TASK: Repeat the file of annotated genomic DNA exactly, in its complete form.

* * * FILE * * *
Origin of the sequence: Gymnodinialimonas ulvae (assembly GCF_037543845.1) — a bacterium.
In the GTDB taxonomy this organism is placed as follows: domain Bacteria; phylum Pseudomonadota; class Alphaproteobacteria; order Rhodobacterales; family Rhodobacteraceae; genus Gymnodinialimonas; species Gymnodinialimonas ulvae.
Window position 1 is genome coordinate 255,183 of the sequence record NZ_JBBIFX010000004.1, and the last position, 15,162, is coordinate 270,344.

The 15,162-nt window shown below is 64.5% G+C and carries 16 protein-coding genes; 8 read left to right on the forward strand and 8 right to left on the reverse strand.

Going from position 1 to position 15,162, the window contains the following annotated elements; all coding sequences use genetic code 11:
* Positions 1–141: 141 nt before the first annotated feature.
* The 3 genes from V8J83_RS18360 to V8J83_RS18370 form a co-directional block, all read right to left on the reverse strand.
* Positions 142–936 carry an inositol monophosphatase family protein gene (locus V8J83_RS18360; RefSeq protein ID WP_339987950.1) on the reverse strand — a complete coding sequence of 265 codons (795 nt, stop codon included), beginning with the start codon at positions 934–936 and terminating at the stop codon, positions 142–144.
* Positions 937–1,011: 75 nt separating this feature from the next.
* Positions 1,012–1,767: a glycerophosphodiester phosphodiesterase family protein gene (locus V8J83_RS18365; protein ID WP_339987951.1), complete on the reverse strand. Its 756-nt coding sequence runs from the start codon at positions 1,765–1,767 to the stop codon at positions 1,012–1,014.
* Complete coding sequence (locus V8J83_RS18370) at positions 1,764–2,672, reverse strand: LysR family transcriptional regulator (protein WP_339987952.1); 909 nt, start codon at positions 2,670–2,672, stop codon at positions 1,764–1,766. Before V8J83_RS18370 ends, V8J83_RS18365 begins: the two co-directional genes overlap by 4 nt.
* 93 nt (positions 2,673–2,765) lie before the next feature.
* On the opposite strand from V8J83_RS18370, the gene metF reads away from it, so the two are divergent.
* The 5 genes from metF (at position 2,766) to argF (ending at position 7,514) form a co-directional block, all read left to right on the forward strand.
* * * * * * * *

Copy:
Origin of the sequence: Gymnodinialimonas ulvae (assembly GCF_037543845.1) — a bacterium.
In the GTDB taxonomy this organism is placed as follows: domain Bacteria; phylum Pseudomonadota; class Alphaproteobacteria; order Rhodobacterales; family Rhodobacteraceae; genus Gymnodinialimonas; species Gymnodinialimonas ulvae.
Window position 1 is genome coordinate 255,183 of the sequence record NZ_JBBIFX010000004.1, and the last position, 15,162, is coordinate 270,344.

The 15,162-nt window shown below is 64.5% G+C and carries 16 protein-coding genes; 8 read left to right on the forward strand and 8 right to left on the reverse strand.

Going from position 1 to position 15,162, the window contains the following annotated elements; all coding sequences use genetic code 11:
* Positions 1–141: 141 nt before the first annotated feature.
* The 3 genes from V8J83_RS18360 to V8J83_RS18370 form a co-directional block, all read right to left on the reverse strand.
* Positions 142–936 carry an inositol monophosphatase family protein gene (locus V8J83_RS18360; RefSeq protein ID WP_339987950.1) on the reverse strand — a complete coding sequence of 265 codons (795 nt, stop codon included), beginning with the start codon at positions 934–936 and terminating at the stop codon, positions 142–144.
* Positions 937–1,011: 75 nt separating this feature from the next.
* Positions 1,012–1,767: a glycerophosphodiester phosphodiesterase family protein gene (locus V8J83_RS18365; protein ID WP_339987951.1), complete on the reverse strand. Its 756-nt coding sequence runs from the start codon at positions 1,765–1,767 to the stop codon at positions 1,012–1,014.
* Complete coding sequence (locus V8J83_RS18370) at positions 1,764–2,672, reverse strand: LysR family transcriptional regulator (protein WP_339987952.1); 909 nt, start codon at positions 2,670–2,672, stop codon at positions 1,764–1,766. Before V8J83_RS18370 ends, V8J83_RS18365 begins: the two co-directional genes overlap by 4 nt.
* 93 nt (positions 2,673–2,765) lie before the next feature.
* On the opposite strand from V8J83_RS18370, the gene metF reads away from it, so the two are divergent.
* The 5 genes from metF (at position 2,766) to argF (ending at position 7,514) form a co-directional block, all read left to right on the forward strand.